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Effectively Manage Your Time When You Have More To Do and Less Time To Do It

Time management is becoming an issue that is interfering with our work ethic. While computers have dramatically increased efficiency, they have also provided the ultimate in distraction. For example, yes I will admit, it has taken me about eight days to finish this time management blog . . . Ironic.

The Web and e-mail offer so much distraction, minute-by-minute, hour-by-hour basis that we find in nearly impossible to devote our attention to a higher task. It is tough to establish boundaries and focus on any one thing, especially now Time Managementthat American workers have more to do and less time to do it. And when we have too much to do, it is important to have good time management.

From my experience over the past few days of trying to write this blog post, I have been aware of my time management skills and now see why I have not been able to complete this task in a shorter amount of time.  Shall we?

  • I open my e-mail before I do anything else. Before I know it, I have spent more time clearing out my e-mail then I know I should have.

In the article, “Time Management Secrets Anyone Can Use,” written by Susan Adams, Adams gives great advice by saying we will have a more productive work ethic if we check our e-mail only a few times a day, rather than incessantly. Allen says “If replying to an e-mail takes less than two minutes, you should do so right away.” And make sure they will only take a few minutes of your time. We have all experienced a task that we say will be a ‘few minutes’ and all of the sudden we are working on the same task an hour later. Allen advises to turn off e-mail alerts that pop up on your screen every time a new e-mail comes in. “Send less to receive less: Keep your e-mails short and write fewer of them.”

  • I share the responsibility of answering the office phone and doing small administrative tasks on top of my job. When I am working on a task it is hard to focus when I am being interrupted more often than not.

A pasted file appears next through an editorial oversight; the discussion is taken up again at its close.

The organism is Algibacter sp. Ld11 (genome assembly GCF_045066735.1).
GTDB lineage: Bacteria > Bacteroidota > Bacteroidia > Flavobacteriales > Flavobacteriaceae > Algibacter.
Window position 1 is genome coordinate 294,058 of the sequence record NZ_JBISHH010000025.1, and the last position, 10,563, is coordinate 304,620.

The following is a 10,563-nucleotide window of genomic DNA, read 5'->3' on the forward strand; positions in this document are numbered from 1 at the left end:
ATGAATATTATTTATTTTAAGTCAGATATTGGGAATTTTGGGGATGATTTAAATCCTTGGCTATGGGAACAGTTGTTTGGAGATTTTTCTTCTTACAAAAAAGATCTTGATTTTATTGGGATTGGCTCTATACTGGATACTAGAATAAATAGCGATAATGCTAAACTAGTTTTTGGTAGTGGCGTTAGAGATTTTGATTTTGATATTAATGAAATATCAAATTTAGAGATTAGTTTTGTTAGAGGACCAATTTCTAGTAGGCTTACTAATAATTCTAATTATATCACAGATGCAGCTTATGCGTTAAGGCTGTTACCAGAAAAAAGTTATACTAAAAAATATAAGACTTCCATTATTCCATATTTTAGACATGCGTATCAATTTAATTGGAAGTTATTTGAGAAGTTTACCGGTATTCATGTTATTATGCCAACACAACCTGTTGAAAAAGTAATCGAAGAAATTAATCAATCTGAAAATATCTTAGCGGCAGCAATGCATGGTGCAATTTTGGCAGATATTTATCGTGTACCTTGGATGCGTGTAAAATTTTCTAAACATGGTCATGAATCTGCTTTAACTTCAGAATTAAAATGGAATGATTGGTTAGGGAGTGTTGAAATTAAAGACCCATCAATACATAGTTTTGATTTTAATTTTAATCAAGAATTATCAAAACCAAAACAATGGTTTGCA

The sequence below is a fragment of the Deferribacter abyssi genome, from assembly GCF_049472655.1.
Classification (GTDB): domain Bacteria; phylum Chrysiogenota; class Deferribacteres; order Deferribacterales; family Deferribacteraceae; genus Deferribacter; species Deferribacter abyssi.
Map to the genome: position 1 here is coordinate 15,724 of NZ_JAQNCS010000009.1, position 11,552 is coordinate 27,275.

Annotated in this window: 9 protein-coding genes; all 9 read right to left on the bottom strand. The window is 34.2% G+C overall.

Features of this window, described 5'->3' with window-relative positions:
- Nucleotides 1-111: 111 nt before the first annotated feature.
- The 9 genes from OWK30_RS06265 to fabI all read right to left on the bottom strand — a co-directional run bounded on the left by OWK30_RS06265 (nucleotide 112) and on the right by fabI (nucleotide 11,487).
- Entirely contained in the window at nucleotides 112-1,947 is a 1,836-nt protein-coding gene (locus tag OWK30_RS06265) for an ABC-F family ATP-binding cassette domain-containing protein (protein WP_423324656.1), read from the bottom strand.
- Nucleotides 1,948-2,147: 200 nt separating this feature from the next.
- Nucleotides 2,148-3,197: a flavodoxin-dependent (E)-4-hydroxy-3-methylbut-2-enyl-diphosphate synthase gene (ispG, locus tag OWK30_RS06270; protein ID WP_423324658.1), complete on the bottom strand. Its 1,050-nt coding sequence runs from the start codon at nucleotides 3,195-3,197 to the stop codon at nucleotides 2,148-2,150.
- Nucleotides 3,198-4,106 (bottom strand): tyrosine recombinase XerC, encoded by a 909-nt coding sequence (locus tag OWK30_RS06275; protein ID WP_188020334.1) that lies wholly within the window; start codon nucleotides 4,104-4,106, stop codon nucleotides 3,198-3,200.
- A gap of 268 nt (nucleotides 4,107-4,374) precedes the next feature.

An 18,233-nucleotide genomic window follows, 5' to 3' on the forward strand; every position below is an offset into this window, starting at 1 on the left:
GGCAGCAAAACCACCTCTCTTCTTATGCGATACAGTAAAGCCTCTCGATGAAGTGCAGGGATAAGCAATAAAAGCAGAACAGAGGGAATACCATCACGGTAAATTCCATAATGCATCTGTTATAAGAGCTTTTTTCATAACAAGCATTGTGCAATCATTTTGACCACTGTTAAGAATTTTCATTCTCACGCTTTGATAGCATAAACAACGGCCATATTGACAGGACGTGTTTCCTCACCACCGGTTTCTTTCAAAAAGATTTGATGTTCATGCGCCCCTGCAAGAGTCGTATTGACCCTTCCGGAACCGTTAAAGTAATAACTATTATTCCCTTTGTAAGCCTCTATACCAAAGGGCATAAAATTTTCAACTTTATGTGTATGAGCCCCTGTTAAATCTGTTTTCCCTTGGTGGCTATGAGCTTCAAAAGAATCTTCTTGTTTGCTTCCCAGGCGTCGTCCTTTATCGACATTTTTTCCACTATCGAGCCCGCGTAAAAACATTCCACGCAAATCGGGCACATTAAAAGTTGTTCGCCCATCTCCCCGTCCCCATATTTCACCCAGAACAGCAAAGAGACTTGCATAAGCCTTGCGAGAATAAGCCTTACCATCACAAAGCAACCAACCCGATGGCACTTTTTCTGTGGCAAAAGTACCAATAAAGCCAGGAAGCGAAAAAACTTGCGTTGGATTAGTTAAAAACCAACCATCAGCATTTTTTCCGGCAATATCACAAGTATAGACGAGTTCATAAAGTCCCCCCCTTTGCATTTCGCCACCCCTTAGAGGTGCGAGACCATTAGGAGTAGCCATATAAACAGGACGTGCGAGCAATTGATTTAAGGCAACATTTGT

From the telephone ringing, to midafternoon meetings, e-mail dings, and co-workers popping in to ask for a “quick favor” are ways that our ‘to-do’ lists can expand. The sticky notes start to take up desk space, and the flagged e-mails are buried by new incoming e-mails. Maura Thomas, author of Personal Productivity Secrets, says what we are all thinking: “The pace is frantic, with a new interruption every few minutes; it feels like there is no time to stop and organize it all.” If you agree, chances are good that you have trouble managing your time efficiently. You’re not alone. According to a survey by Salary.com, 90% of workers waste at least a half hour each workday, not including lunch or scheduled breaks. Thomas agrees by stating:

“I’ve found that most knowledge workers spend their days in a state of constant distractions and task switching. The results are perpetual stress, and being busy instead of being productive. More than a quarter of the time someone switches tasks, it is two hours or more before they actually resume what they were doing.”

The problem is that we are getting distracted from important work, by other work. All this distraction takes a toll on the quality of work. The training we follow for time management is not cutting it for today’s work load. Many companies are renewing the training on time management and offering training on productivity skills that help employees to overcome these new challenges. The renewed training should have three components:

  1. Clarity around role priorities rather than specific task priorities.
  2. Attention management skills rather than “time management” skills.
  3. A comprehensive workflow management system.
  • As tasks come in, how do you organize and prioritize them if they are all important?

You can overcome this challenge once you understand the time management phrase, “Eat That Frog,” by Brain Tracy (author of Eat That Frog!-  21 Great Ways To Stop Procrastinating and Get More Done in Less Time). Tracey relates the meaning of it to a Mark Twain saying,  “If the first thing you do each morning is to eat a live frog, you can go through the day with the satisfaction of knowing that that is probably the worst thing that is going to happen to you all day long!” Your “frog” is the one you are most likely to procrastinate on if you don’t do something about it now.

Brain Tracy introduces the ABCDE Method of Time Management. Make a list of the things you have to do for the coming day. Label each task with one of the following:

A = These are the very important tasks. They are tasks you must do and if you do not, there will be serious consequence. Tracy calls these tasks the “frogs” of your work.

B= These are the tasks you should do. There are mild consequences if you do not do them. Never start a ‘B’ task when an ‘A’ task is undone. Tracy calls these tasks the “tadpoles” of your work.

C= Tasks that would be nice to do. There are no consequences if you do or do not do it. These tasks do not affect your work life (making a phone call to a friend during work hours). In fact, people spend 50% of time in ‘C’ task –which again has no relevance to work at all.

D= Delegate tasks that anyone else can do, so you create more time for the ‘A’ tasks that only you can do.

E= Eliminate the task all together. It no longer affects your work life and it will not matter if you do or do not do it.

Remember, the time wasted can never be recovered. Practice discipline and stay focused until the task is complete!

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